The Official Explanation

Authorities were initially at a loss to explain the deaths of so many seemingly healthy people, albeit in harsh weather conditions, and a deputy’s offhand remark that they had been killed by an “unidentified sinister force” did much to spread the story in paranormal circles. However, after autopsies and interviews, the Idaho State Police released their official explanation in late 1998 at a press conference.

According to the investigators, the trip had been delayed repeatedly from May 1997 by a variety of circumstances, causing Patricia Mercer to become frustrated. The further work she put in to get students excused from class and work for the trip led to a “sunk cost” feeling that led her to continue the hike even as conditions deteriorated. The group also initially planned to link up with another hiking group near the Trout River, one led by Patricia Mercer’s long-distance boyfriend that she had not seen in nearly a year. This, investigators believe, led her to not only continue the hike but to push her hikers harder than they were able to safely move.

Conditions had been worsening for some time, and it is believed that the final deaths took place in an unseasonably early snow flurry with below-freezing temperatures. The campsite remains suggest that it had only been partially erected when it was abandoned. Though each hiker had plentiful food, stomach content analysis indicated that they had eaten relatively little before death. Authorities believe that this was the result of Mercer keeping a stiff pace with her hikers despite the weather.

William Reznik was believed to have had a previously undiagnosed heart defect, variously called an arrhythmia or a murmur in the press, which likely led to his sudden death in the official report. Fatigued, stressed, and borderline malnourished after days of struggling in the elements, his heart simply gave out. This led the others to enter a “fugue state” of “mass hysteria,” the culmination of several days of stress and malnutrition, which led them to variously attack each other, self-mutilate, or freeze to death in a catatonic state.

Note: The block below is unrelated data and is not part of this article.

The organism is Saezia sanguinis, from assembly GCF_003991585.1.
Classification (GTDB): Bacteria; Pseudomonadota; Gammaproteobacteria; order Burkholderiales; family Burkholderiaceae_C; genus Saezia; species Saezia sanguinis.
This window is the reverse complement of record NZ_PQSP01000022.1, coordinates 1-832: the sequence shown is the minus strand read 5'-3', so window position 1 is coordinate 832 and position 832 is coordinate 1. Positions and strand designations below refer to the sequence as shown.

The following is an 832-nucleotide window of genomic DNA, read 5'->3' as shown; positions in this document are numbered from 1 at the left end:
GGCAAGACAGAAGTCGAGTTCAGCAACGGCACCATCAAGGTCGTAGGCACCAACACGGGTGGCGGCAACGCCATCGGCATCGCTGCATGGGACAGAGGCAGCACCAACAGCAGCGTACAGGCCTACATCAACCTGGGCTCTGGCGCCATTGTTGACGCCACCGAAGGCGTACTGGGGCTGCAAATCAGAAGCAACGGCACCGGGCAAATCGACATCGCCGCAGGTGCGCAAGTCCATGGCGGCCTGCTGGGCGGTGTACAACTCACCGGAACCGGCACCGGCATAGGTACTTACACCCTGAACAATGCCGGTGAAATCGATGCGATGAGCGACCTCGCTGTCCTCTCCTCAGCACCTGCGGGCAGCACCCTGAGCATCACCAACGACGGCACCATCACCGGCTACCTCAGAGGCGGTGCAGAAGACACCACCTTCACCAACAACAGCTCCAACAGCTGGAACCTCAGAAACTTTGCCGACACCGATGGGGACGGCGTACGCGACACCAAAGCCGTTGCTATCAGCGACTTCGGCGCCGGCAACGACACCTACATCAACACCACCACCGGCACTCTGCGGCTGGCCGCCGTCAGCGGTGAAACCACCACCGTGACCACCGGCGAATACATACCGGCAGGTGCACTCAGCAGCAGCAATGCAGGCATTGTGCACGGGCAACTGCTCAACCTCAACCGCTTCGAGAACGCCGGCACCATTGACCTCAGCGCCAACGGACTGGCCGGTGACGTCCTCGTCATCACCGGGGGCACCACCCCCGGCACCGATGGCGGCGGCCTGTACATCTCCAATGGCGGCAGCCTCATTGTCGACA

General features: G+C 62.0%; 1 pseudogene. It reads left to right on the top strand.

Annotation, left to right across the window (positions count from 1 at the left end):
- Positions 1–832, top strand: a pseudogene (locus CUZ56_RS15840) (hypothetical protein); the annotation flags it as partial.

As for the initial survival of Cassidy Daniels and Carrie Mercer, it is speculated that they were better-fed than the others, as Carrie was Patricia’s daughter and Cassidy was her close friend. But after escaping the scene with no food and no other supplies, authorities contend that Ms. Mercer succumbed to the elements some time later. They also blame this malnutrition and exposure for Ms. Daniels’ later death from multiple organ failure.

Criticisms of this theory abound. Patricia Mercer was known to be extremely understanding and supportive of her current and former students, far from the harsh taskmaster suggested in the official version of events. Multiple reports suggest that Mercer was actually harder in her own daughter than the others, and that Cassidy and Carrie were not particularly good friends. In fact, some accounts insist they were often seen to be rivals, with Cassidy taking on a “surrogate daughter” role that made Carrie intensely jealous.

Furthermore, the hike planned by Arthur O’Neill, Patricia Mercer’s boyfriend, had been canceled due to adverse weather the day before Mercer’s group set out. There are conflicting accounts as to weather a telephone message O’Neill left for Mercer was ever received, but those who knew her said she was fastidious in that respect.

Finally, and perhaps most importantly in the eyes of the skeptics, the weather did not turn until the hike was past its point of no return according to some available weather data. It may have been cool and foggy–the “greasy fog”mentioned by Daniels—but the weather may not have been dangerous until it was too late to turn back. The lack of good meteorological data and in-person observations on Sagebrush Mountain during the crucial period (the Trout River rafters were at a far lower altitude and shielded by trees) makes this a point of contention as well.

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